"As we build upon our talents, becoming more successful in our endeavors, we often fall to the temptation that we don't need God."
How do we face temptation in our lives?
From the Denver Post: "Like many sheep ranchers in the West, Lexy Fowler has tried just about everything to stop crafty coyotes from killing her sheep. She has used odor sprays, electric fences, and 'scare-coyotes.' She has slept with her lambs during the summer and has placed battery-operated radios near them. She has corralled them at night, herded them at day. But the southern Montana rancher has lost scores of lambs--fifty last year alone. Then she discovered the llama--the aggressive, funny-looking, afraid-of-nothing llama...'Llamas don't appear to be afraid of anything,' she said. 'When they see something, they put their head up and walk straight toward it. That is aggressive behavior as far as the coyote is concerned, and they won't have anything to do with that... Coyotes are opportunists, and llamas take that opportunity away.'"
The author of temptation is much like the coyote. This ancient enemy of man is an opportunist, always seeking the easiest way to draw us away from God. But if we are firm in our faith, firm in our trust in God to give us the strength we need to resist temptation, then he is easily beaten. The apostle James told us this: “Submit yourselves therefore to God. Resist the devil and he will flee from you. Draw near to God and he will draw near to you.” James 4:7-8
When we are tempted, the best course of action is often to stand up to it, recognize it for what it is, and stare it down.
During Lent we prepare to celebrate the resurrection of the Lord. Traditionally we do this by prayer, fasting, and almsgiving. But Jesus offers us a different way to start our Lenten observance, with a declaration of faith.
A profession of faith accompanies Israel’s offering of sacrifice. By reciting, in a very abbreviated form, the saving work of God they not only recall their gifts of freedom and land, but their offering of the first fruits of the harvest becomes a symbol of their faith.
Like the ancient Hebrews Jesus begins His ministry with a homeless wandering in the desert. In both instances it was a time of temptation and testing. Jesus is fully human and we should not underestimate the temptations He experienced after a month of fasting. Yet with each temptation He is offered, He responds with words that are a declaration of faith.
Jesus is first tempted to satisfy His hunger, to take the easy way out by relying on His own talents instead of relying on the Father's providence.
As we build upon our talents, becoming more successful in our endeavors, we often fall to the temptation that we don't need God. But everything we are, all we can do and accomplish, is because of the gifts God has given us in the first place. Even Jesus, fully God and fully man, made Himself dependent on the Father. “I do nothing on my own authority but speak thus as the Father taught me.” John 8:28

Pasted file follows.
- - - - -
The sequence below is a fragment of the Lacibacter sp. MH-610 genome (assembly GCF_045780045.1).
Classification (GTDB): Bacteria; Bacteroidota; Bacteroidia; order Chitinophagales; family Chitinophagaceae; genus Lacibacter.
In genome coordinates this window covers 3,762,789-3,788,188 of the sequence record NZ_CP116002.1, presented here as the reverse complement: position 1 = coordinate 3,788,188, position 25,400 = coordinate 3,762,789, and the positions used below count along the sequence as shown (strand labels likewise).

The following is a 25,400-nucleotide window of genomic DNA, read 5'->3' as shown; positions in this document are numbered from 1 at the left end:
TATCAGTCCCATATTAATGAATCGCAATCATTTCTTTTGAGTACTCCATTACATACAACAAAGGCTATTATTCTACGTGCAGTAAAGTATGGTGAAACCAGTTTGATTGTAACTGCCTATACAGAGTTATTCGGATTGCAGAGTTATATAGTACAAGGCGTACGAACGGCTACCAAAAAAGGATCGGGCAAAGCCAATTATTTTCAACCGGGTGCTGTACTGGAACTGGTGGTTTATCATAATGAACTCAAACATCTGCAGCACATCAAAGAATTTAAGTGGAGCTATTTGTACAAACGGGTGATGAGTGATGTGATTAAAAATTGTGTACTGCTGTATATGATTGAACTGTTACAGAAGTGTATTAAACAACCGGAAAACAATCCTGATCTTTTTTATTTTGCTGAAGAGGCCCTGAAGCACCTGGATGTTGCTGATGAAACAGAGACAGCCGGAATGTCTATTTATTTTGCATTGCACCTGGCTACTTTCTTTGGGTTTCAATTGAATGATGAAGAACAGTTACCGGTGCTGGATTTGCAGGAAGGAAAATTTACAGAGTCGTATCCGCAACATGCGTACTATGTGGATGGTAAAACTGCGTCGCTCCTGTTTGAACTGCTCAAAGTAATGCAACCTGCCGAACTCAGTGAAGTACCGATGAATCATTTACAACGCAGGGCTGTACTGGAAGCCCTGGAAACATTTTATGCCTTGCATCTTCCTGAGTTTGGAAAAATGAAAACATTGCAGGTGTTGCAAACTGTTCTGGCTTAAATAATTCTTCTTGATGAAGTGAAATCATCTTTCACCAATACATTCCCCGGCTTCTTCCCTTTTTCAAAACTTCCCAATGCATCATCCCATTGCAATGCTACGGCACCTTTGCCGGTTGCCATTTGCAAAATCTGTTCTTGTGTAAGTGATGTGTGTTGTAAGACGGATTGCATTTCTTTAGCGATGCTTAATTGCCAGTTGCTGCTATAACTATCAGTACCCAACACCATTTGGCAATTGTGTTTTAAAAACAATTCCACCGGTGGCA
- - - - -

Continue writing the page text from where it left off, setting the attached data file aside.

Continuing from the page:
When Jesus is tempted to His human hunger he responds by quoting Deuteronomy, “It is written, One does not live on bread alone." Luke 4:4
Next Jesus is tempted with worldly power, “all the kingdoms of the earth.” How often are we tempted to misuse our gifts in order to obtain money and influence? In doing so we create false idols, something we pursue with such single-mindedness that we leave no room for God. But Jesus reminds us of the danger by calling us to refocus on what is important. “You shall worship the Lord, your God, and him alone shall you serve.” Luke 4:8
And finally Jesus is tempted to put His own wants and desires ahead of the God's plan for man's salvation. We too can can easily be mislead into pursuing our own wants and desires without regard to God's plan for us. And we can just as easily be discouraged in the use of our gifts when things don't work out the way we want them to. Jesus again reminds us, “You shall not put the Lord, your God, to the test.” Luke 4:12
Our task is to use our gifts and talents as God intends for us to. Do not tell God how you want to use your talents, ask instead how He wants you to use them. And wait for the answer, be patient and discerning. Patience can be difficult and we don't always like the answer we get. But only by putting God's plan for us ahead of any plan we may have for ourselves, will we know true peace and contentment.
By declaring our faith, that Jesus is Lord, and that God raised Him from the dead, we are saying that the Resurrected One is Lord over all the earth, over our hearts and our life, and we recall the gifts and blessings He has given to us.
Throughout this season of Lent let us remember all that God has done for us and bless Him for it in our prayer. Let us our fasting remind us that it is sometime necessary to forgo what we want in order to accomplish God's design. And let us detach ourselves from the desire for riches and alleviate whatever hardship we can in our almsgiving. In this way we declare our faith and strengthen ourselves against temptation.
1st Sunday in Lent
Pontifex University is an online university offering a Master’s Degree in Sacred Arts. For more information visit the website at www.pontifex.university
Lawrence Klimecki, MSA, is a deacon in the Diocese of Sacramento. He is a public speaker, writer, and artist, reflecting on the intersection of art and faith and the spiritual “hero’s journey” that is part of every person’s life. He maintains a blog at www.DeaconLawrence.org and can be reached at Lawrence@deaconlawrence.com